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Suppose that $A$ is a zero divisor in the ring of $(n\times n)$-matrices over the ring $R$.

Is $\det(A) =0$ if $R$ is a field?

Is $\det(A) =0$ if $R$ is an integral domain?

It's not necessarily true if $R$ has zero-divisors. Take for example $R=\mathbf{Z}/2^{n+1}\mathbf{Z}$ and $A=\textrm{diag}(2,2,\ldots,2)$. Then $A^{n+1}=0$ but $\det A = 2^n \neq 0$.

Of course, if $R$ is a reduced ring and $A$ is nilpotent, we have that $\det(A) =0$. In fact, $A^m=0$ for some $m>0$. Thus, $\det(A)^m = \det(A^m) =0$. Thus $\det(A) $ is nilpotent in $R$. Therefore, we have that $\det(A) =0$.

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up vote 3 down vote accepted

I assume the ring $R$ is commutative.
The formula $A.A^{adj}=A^{adj}.A=det(A).Id$ shows that if $det(A)\in R^\times$, that is if $det(A)$ is invertible in $R$, then the matrix $A$ will be invertible and thus certainly will not be a zero-divisor in $M_n(R)$.

By contraposition we deduce that if $A$ is a zero divisor in $M_n(R)$ and if $R$ is a field, then $det(A)=0$.

If $R$ is only a domain and $A$ is a zero divisor in $M_n(R)$, the matrix $A$ will a fortiori be a zero divisor in $M_n(Frac(R))$, and so again $det(A)=0$ .
(Be sure to notice that the determinant of $A$ is the same whether you consider that $A$ has coefficients in $R$ or in $Frac(R)$ !)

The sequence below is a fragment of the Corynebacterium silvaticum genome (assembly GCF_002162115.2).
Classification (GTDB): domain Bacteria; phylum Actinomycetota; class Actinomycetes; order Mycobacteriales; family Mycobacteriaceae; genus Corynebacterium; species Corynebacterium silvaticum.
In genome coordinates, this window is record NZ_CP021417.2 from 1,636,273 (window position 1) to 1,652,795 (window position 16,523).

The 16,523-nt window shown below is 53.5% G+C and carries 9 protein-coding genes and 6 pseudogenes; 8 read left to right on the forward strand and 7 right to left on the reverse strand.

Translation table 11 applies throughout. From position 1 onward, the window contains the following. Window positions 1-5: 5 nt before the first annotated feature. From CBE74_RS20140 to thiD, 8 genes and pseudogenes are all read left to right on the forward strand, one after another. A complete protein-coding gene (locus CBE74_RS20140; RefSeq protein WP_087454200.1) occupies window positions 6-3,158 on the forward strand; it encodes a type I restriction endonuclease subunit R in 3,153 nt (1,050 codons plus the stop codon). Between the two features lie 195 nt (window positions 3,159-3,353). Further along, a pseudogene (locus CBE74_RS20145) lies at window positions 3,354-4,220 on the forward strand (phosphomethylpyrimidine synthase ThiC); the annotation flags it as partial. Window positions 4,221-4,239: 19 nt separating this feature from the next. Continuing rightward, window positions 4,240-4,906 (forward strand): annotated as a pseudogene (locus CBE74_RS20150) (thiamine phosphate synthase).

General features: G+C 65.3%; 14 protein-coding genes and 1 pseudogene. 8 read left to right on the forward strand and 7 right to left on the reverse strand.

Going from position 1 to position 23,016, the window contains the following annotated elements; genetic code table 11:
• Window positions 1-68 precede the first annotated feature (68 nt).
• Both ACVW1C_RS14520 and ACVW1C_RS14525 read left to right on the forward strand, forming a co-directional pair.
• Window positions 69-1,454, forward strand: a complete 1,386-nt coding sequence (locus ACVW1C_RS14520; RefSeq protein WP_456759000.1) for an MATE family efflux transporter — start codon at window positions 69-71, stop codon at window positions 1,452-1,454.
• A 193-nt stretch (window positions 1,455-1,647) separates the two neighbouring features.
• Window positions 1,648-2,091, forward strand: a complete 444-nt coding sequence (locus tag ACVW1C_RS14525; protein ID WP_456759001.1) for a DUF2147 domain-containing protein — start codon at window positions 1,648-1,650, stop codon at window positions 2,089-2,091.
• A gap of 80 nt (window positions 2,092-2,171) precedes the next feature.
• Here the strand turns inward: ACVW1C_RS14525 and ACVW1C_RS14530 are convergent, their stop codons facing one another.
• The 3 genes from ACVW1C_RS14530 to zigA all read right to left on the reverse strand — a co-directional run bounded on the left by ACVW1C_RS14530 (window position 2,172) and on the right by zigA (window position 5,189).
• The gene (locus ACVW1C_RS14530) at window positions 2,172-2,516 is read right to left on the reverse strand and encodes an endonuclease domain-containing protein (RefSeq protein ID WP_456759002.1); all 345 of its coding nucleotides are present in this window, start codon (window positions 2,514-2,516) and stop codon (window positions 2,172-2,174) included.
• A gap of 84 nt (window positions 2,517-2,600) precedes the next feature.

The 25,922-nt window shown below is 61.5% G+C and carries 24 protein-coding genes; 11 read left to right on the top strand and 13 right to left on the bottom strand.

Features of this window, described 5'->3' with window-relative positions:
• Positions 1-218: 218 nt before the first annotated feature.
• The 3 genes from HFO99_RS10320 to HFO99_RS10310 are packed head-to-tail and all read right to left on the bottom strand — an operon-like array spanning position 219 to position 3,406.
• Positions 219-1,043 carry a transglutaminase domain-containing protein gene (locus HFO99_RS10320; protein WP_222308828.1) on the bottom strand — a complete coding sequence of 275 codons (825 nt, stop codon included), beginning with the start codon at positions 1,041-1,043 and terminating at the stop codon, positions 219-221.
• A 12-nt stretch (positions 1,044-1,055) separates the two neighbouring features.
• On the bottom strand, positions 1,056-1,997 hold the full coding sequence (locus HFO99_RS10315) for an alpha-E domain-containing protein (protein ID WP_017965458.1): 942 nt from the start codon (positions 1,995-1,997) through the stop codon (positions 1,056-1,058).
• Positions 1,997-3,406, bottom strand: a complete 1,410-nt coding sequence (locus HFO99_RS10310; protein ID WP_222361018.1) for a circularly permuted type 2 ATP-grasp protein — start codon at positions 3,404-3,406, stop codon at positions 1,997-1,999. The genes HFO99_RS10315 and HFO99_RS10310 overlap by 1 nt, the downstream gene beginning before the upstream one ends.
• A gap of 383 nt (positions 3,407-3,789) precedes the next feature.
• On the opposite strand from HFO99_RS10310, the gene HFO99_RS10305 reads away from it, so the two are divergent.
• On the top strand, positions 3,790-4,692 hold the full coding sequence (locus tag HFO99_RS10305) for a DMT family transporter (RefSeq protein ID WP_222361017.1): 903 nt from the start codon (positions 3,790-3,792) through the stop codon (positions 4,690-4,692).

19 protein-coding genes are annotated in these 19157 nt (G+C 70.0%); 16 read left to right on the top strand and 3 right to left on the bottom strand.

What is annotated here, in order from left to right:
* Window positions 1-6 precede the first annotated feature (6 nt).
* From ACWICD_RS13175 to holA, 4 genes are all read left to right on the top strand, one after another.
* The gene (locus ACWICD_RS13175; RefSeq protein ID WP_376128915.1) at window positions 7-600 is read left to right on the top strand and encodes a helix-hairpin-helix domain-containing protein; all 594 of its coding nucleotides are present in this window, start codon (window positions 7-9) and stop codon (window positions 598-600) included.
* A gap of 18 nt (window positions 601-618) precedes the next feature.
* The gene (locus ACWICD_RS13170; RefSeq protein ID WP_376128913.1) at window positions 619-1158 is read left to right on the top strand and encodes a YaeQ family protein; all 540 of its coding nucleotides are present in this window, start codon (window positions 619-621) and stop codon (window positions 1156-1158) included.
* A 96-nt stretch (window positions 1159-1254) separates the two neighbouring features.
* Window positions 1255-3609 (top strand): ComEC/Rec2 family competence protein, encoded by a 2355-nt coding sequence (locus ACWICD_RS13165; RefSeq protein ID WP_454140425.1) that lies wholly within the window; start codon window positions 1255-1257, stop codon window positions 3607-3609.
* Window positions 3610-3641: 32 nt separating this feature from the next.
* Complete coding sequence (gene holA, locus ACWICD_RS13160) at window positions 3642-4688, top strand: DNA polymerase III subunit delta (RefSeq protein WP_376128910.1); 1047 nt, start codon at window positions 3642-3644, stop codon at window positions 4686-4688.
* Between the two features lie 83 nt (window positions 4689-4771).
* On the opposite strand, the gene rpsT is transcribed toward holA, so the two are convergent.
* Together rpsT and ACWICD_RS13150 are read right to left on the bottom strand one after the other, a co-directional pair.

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On the other hand, if R is not commutative it's not clear how to define the determinant. – Robert Israel Oct 4 '11 at 22:06
Dear Robert, a Dieudonné determinant exists in the non-commutative case, but it doesn't take its values in $R$. However I'm not too familiar with these mysteries. – Georges Elencwajg Oct 4 '11 at 22:50

For a field, $A\neq 0$ is a zero divisor if and only if it is not invertible.

If $A$ is not invertible, then let $P$ be the projection onto the eigenspace of $A$ corresponding to $0$. Then $P\neq 0$, since the eigenspace is nontrivial, but $AP=0$. And letting $W$ be any complement to $\mathrm{Im}(A)$ (which is nontrivial by the Rank-Nullity Theorem), and letting $Q$ be the projection onto $W$ along $\mathrm{Im}(A)$ gives $QA=0$, so $A$ is a zero divisor. Conversely if $A$ is a zero divisor, then it is not a unit.

Thus, $A$ is a zero divisor if and only if $A$ is not invertible, if and only if $\det(A)=0$.

For $R$ an integral domain, look at $A$ as a matrix over $Q(R)$, the fraction field of $R$. It's still a zero divisor over $Q(R)$, hence its determinant is zero by the argument above.

Added. The converse also holds over an integral domain (it holds in fields, as noted above): if $\det(A)=0$, then working over $Q(R)$ you can find a matrix $P$ and a matrix $Q$ with coefficients in $Q(R)$ such that $QA = AP = 0$. Though these matrices may not lie in $R$, multiplying them by a suitable scalar will make them lie in $R$: just express each entry as a fraction $\frac{a}{b}$ with $a,b\in R$, and multiply by the product of all denominators. Though there may not be unique expressions (even unique reduced expressions), simply pick one expression for each entry and use it.

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